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Our lives are filled with Greco-Roman symbols and memes which have lasted for thousands of years: Cupids, cornucopias, the bowl of Hygeia, the staff of Asclepius, Justice with her scales, the gorgonian, Mercury’s feet, the centurion’s helmet, the Aegis, the victor’s wreath, the quincunx, Athena’s owl, the lyre, the comic/tragic masks–they all have immediate meanings for us. Thus it comes as a surprise to look at actual classical art and see how many ancient Mediterranean motifs have not survived at all, but have become baffling to everyone except for classical scholars. We now scratch our heads when we realize how many ancient coins and sculptures bear the modius (a grain basket symbolic of the underworld), the lituus (a ritual wand which betokened augury), or the cista mystica—which is the subject of today’s post.
A cista was a little basket/casket which was used to store toiletries, jewels, or other small personal effects. A cista mystica (literally “secret casket”) was a sacred object of the mystery cults which (seems to have) contained a living serpent. The cista mystica was known to be sacred to Bacchus, but similar cult objects were probably also affiliated with Isis (and the perhaps with the Ophites, a Gnostic worship sect). In the Bacchic mysteries the serpent was carried on a bed of grape leaves and was a stand in for the god. The characteristic form of the serpent was an important component of the symbolism and classical sources note it shares its shape with “the forms of men” (which is to say that it directly betokened virility and male fertility).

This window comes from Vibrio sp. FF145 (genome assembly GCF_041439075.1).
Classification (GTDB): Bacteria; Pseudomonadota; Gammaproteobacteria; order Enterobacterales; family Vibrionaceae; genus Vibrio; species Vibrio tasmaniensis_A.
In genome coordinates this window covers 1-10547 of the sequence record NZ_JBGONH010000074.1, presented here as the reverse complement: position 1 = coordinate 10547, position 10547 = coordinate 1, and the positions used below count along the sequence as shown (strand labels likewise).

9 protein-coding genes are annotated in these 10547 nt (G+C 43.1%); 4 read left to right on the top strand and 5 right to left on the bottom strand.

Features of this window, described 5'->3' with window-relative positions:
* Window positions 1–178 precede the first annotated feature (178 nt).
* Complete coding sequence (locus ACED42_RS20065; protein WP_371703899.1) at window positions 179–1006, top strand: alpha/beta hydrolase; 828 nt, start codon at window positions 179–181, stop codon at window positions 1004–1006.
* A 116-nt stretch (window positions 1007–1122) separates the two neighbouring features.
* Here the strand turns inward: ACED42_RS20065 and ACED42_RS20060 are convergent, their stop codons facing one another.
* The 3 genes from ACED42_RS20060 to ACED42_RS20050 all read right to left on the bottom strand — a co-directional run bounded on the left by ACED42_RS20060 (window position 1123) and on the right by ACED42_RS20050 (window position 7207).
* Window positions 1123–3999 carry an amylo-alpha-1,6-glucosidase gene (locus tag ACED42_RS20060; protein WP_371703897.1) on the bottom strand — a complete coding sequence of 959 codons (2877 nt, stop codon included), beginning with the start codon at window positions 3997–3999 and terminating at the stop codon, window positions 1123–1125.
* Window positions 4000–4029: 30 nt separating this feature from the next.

The Roman mind sometimes was surprisingly literal and several preeminent men were rumored to have been fathered by gods in serpent form. Olympias mother of Alexander the Great was allegedly found sleeping next to a snake before giving birth to Alexander and Phillip of Macedon was said to shun her bed afterwards (Renaissance artists enjoyed painting this episode, but I’ll leave it to you to google the paintings and drawings). It should also be noted that the marriage of Phillip and Olympias was infamously volatile thanks to Phillip’s propensity to take other wives (and everything else). Augustus, the first Roman emperor, was also allegedly the son of a snake and it was said that his mother always bore the mark of the serpent’s embrace after his birth. Any Roman seeing the cista mystica on the coin of the realm would understand the message–not only were serpents fertility symbols which betokened otherworldly wisdom, but they were also proxies of divine mystery and Roman ascendance.